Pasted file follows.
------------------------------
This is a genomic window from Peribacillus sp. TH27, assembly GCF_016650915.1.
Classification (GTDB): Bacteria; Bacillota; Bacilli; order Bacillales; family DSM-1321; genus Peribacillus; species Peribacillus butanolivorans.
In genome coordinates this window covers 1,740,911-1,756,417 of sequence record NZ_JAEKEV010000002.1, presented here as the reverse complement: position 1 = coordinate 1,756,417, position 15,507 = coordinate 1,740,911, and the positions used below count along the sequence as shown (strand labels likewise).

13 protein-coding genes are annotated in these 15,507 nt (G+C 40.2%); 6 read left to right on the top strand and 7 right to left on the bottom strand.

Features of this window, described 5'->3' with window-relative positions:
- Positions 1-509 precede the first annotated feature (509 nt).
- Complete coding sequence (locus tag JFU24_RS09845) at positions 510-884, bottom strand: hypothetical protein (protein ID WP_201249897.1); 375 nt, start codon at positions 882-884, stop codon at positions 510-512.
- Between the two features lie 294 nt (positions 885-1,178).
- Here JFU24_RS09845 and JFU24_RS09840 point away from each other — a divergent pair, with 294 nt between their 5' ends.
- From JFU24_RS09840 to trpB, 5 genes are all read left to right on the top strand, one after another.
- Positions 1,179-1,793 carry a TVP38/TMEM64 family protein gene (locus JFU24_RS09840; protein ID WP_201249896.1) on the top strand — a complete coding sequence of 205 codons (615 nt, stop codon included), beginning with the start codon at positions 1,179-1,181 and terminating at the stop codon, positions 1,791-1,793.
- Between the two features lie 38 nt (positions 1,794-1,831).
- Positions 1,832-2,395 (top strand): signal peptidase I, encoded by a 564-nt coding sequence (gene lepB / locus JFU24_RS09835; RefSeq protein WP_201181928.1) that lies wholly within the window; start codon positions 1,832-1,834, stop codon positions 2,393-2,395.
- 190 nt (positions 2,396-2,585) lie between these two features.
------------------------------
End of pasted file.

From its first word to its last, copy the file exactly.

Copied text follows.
This is a genomic window from Peribacillus sp. TH27, assembly GCF_016650915.1.
Classification (GTDB): Bacteria; Bacillota; Bacilli; order Bacillales; family DSM-1321; genus Peribacillus; species Peribacillus butanolivorans.
In genome coordinates this window covers 1,740,911-1,756,417 of sequence record NZ_JAEKEV010000002.1, presented here as the reverse complement: position 1 = coordinate 1,756,417, position 15,507 = coordinate 1,740,911, and the positions used below count along the sequence as shown (strand labels likewise).

13 protein-coding genes are annotated in these 15,507 nt (G+C 40.2%); 6 read left to right on the top strand and 7 right to left on the bottom strand.

Features of this window, described 5'->3' with window-relative positions:
- Positions 1-509 precede the first annotated feature (509 nt).
- Complete coding sequence (locus tag JFU24_RS09845) at positions 510-884, bottom strand: hypothetical protein (protein ID WP_201249897.1); 375 nt, start codon at positions 882-884, stop codon at positions 510-512.
- Between the two features lie 294 nt (positions 885-1,178).
- Here JFU24_RS09845 and JFU24_RS09840 point away from each other — a divergent pair, with 294 nt between their 5' ends.
- From JFU24_RS09840 to trpB, 5 genes are all read left to right on the top strand, one after another.
- Positions 1,179-1,793 carry a TVP38/TMEM64 family protein gene (locus JFU24_RS09840; protein ID WP_201249896.1) on the top strand — a complete coding sequence of 205 codons (615 nt, stop codon included), beginning with the start codon at positions 1,179-1,181 and terminating at the stop codon, positions 1,791-1,793.
- Between the two features lie 38 nt (positions 1,794-1,831).
- Positions 1,832-2,395 (top strand): signal peptidase I, encoded by a 564-nt coding sequence (gene lepB / locus JFU24_RS09835; RefSeq protein WP_201181928.1) that lies wholly within the window; start codon positions 1,832-1,834, stop codon positions 2,393-2,395.
- 190 nt (positions 2,396-2,585) lie between these two features.